Has politics become too sinister for satire?
Politics feels fictional. It feels unreal or like a drama. I can only speak for myself, but the idea of writing a fictional version feels pointless. A lot of people pick up on this notion that we are in a post-factual, post-truth world, and it’s all about emotions and feelings, and I think someone like Donald Trump typifies this. He’s allowed to just say things, quite enthusiastically, that are blatantly untrue, and which people know are untrue, and yet he kind of gets away with it with a certain section of the population who feel ‘Yeah, but that’s just him isn’t it? He is being entertaining.’ The criteria for truth at the heart of a political message are beginning to crack. And then the Brexit experience was that everyone felt that both campaigns were clearly not telling the truth. So what purports to be reality in politics is very obviously made up.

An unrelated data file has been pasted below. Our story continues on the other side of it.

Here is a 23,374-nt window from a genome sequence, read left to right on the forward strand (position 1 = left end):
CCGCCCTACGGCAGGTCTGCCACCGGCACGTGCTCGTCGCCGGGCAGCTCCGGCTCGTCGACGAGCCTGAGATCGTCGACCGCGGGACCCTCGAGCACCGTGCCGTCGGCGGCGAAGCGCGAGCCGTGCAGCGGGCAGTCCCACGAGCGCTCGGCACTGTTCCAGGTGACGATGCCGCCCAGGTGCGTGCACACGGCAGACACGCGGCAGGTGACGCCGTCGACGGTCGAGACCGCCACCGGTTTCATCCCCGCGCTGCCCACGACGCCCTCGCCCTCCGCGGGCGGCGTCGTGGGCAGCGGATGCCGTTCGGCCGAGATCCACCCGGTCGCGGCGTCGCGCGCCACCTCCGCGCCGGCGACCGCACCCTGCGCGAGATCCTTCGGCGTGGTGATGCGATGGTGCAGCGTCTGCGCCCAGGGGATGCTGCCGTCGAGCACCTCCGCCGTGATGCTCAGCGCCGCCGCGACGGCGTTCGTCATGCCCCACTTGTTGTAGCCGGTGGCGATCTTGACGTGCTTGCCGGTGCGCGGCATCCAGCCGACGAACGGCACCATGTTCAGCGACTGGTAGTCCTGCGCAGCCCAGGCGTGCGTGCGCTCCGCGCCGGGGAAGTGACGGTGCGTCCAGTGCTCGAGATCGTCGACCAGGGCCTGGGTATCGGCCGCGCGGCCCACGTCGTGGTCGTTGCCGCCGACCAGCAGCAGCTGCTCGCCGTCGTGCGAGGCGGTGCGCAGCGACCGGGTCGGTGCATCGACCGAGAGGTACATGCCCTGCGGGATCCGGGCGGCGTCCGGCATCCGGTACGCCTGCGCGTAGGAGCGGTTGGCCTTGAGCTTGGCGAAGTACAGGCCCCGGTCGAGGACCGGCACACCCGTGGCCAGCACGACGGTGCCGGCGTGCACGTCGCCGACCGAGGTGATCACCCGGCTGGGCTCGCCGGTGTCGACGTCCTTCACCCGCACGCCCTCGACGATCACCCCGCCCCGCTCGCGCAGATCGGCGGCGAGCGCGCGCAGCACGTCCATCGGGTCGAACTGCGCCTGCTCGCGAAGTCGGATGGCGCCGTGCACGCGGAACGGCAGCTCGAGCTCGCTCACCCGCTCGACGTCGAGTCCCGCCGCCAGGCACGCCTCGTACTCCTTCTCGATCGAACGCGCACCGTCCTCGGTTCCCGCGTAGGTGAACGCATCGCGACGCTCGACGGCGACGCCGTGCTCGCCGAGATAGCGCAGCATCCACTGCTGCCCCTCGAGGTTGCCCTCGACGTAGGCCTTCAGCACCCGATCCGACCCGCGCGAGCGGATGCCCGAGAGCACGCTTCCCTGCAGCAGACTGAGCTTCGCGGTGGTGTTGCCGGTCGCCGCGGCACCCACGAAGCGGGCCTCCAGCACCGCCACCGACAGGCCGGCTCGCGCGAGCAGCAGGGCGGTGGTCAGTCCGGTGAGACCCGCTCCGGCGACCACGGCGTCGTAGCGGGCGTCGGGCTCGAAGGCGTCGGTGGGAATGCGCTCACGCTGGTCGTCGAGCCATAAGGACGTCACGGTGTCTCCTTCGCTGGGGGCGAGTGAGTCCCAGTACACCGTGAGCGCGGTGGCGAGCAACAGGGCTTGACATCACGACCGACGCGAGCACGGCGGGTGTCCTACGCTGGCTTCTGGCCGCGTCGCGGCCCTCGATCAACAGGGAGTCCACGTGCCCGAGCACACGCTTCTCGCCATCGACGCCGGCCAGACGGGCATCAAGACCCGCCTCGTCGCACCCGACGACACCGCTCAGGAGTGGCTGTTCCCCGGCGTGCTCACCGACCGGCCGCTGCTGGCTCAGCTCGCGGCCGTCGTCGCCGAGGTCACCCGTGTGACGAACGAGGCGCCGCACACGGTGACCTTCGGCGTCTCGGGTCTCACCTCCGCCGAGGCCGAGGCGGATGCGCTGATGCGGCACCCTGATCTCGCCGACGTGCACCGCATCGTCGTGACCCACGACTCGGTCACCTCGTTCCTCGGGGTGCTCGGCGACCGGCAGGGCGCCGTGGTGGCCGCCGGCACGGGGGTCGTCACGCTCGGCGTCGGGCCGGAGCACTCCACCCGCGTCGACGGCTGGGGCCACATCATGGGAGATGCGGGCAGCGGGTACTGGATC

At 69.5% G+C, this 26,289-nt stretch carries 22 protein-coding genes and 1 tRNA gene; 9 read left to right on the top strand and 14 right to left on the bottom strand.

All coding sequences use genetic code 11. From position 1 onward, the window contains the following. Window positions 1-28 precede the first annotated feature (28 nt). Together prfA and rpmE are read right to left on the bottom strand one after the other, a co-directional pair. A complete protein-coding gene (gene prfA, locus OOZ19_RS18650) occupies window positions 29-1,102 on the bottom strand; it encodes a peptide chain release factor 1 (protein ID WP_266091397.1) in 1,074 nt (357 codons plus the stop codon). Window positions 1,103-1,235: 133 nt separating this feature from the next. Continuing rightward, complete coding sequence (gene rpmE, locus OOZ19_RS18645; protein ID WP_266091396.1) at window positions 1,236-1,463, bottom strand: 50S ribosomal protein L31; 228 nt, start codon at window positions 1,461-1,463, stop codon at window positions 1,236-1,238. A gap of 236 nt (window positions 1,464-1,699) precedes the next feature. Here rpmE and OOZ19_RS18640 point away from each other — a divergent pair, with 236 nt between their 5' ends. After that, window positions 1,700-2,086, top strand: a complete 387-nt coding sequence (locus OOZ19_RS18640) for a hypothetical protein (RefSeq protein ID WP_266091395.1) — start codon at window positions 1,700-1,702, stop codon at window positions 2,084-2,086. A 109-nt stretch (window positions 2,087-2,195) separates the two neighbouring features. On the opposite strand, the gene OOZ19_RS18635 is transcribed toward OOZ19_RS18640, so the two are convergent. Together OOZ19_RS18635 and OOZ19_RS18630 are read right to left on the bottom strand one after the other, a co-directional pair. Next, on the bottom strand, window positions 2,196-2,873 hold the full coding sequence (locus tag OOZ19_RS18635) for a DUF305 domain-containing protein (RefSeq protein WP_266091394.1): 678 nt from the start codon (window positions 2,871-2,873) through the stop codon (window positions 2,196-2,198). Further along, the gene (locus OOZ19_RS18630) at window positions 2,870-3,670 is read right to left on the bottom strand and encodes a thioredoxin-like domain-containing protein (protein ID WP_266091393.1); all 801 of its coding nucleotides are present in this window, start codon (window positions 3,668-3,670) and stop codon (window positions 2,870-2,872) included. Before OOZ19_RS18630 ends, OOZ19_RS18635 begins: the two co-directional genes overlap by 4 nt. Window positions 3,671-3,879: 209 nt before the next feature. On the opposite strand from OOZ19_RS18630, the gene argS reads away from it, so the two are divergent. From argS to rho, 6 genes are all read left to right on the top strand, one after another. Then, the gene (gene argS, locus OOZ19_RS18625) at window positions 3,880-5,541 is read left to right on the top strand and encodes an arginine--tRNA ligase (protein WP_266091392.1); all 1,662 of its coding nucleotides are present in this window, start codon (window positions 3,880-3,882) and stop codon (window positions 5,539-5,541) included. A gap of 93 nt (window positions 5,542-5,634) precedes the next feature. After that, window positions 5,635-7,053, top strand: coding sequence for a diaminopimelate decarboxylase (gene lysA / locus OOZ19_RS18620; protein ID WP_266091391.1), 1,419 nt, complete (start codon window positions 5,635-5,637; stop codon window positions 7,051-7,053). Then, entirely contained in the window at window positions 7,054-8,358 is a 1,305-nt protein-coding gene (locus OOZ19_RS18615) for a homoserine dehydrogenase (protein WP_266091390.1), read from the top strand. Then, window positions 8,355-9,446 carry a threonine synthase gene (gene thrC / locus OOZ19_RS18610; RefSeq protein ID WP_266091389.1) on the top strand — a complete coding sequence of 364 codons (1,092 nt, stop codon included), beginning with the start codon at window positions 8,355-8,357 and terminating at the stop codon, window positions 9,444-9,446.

Armando Iannucci, satirist, writer and TV producer
The comic genius behind ‘Alan Partridge’, ‘The Thick of It’ and ‘Veep’, talks to Agnes Frimston about politics in a post-truth world